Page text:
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Re: [Bug-apl] segfault when using 'CORE_COUNT_WANTED' configure flag

From: Dr . Jürgen Sauermann
Subject: Re: [Bug-apl] segfault when using 'CORE_COUNT_WANTED' configure flag
Date: Thu, 17 Oct 2019 16:48:30 +0200
User-agent: Mozilla/5.0 (X11; Linux i686; rv:60.0) Gecko/20100101 Thunderbird/60.6.1

Hi Blake,

as a matter of fact, the loops in my benchmarks are small, but
the data on which these small loops operate is not.  Practically this
means that all instructions run from the instruction cache (with an
instruction cache hit rate of 100%) but at the same time the data cache
hit rate is low.

A parallel APL program the suits the boundary conditions of both caches
would have a small code footprint (a short APL loop to suit the instruction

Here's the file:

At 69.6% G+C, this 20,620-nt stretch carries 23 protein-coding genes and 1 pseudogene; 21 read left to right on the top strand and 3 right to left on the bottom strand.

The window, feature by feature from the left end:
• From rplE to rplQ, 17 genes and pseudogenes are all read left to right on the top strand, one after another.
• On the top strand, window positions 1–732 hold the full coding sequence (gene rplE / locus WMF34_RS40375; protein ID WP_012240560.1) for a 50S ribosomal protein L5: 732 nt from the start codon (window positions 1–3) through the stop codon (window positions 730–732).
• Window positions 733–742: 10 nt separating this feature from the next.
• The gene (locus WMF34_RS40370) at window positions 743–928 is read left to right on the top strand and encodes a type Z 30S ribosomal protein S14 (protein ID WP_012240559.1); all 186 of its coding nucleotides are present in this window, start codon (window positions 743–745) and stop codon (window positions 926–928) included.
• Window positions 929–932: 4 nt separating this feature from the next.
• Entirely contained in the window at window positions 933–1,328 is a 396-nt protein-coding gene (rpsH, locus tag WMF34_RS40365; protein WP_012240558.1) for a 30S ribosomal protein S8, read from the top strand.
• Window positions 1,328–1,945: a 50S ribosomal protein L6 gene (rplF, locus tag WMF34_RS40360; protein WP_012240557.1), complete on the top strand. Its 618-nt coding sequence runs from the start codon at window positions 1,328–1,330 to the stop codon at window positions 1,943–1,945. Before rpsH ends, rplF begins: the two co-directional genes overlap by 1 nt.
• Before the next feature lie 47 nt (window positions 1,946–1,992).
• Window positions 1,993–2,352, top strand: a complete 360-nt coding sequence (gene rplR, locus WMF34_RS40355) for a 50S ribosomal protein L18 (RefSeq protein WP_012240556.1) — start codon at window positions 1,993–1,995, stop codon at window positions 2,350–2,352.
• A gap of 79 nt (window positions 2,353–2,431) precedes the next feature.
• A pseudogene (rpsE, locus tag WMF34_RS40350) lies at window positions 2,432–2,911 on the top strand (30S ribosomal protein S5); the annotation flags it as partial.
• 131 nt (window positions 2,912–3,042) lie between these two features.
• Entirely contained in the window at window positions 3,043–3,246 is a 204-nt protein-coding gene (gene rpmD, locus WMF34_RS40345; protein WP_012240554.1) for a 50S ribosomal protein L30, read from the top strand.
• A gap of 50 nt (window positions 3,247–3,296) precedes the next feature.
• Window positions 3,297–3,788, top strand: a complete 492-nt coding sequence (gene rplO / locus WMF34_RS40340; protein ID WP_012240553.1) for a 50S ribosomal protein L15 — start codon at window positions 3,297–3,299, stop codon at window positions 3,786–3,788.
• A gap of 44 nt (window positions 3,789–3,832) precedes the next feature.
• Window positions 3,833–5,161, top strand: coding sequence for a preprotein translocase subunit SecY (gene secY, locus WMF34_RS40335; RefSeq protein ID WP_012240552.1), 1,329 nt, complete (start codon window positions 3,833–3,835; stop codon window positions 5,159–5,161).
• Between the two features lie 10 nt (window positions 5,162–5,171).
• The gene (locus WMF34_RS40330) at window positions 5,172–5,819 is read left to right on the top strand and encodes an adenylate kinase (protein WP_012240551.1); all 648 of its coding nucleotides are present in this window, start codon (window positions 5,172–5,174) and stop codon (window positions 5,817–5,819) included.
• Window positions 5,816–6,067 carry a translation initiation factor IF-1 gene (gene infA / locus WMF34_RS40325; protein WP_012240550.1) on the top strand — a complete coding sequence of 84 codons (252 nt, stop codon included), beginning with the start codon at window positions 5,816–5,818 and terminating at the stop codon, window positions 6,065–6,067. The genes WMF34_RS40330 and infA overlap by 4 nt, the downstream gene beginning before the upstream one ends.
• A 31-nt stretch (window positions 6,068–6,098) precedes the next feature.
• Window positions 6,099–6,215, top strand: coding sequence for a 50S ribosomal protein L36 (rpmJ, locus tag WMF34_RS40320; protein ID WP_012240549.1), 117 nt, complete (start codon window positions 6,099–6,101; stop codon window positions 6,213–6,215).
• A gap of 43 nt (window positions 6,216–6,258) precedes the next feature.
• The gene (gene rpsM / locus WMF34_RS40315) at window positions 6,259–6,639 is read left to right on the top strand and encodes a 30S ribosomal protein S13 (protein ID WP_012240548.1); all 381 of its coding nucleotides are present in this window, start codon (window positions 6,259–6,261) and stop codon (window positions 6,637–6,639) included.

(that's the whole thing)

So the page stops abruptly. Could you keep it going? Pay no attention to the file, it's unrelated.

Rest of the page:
cache) but at the same time operate on few APL variables of small size
(to suit the data cache). Although one could probably construct such a
program for the sole purpose of benchmarking, its benefit would be limited
to the marketing of the interpreter, but not for the speeding-up real-life programs.

I am still waiting for the point in time where memory (not only caches) come
with the CPU (like numeric co-processors in the 1990s) and thenit is time to
reconsider parallel APL.

Best Regards,
Jürgen Sauermann

On 10/17/19 12:57 PM, Blake McBride wrote:

On Wed, Oct 16, 2019 at 7:06 AM Dr. Jürgen Sauermann <mail@jürgen-sauermann.de> wrote:

My current interpretation of various benchmarks that Elias Mårtenson and
myself did some years ago is that the bandwidth of the memory interface
between the CPUs (or cores) and the memory is the limiting factor, and no
matter how efficient the APL interpreter is, this bottleneck will dictate the
speedup that can be achieved.

Makes sense.  It is my understanding that CPU's are so much faster than any memory that memory can't even keep up with a single CPU.  The only reason we see speed improvements is in small loops that can fit in cache.  Long sequences, like a large array, can't even keep up with a single CPU.  I guess machine architecture will have to catch up.



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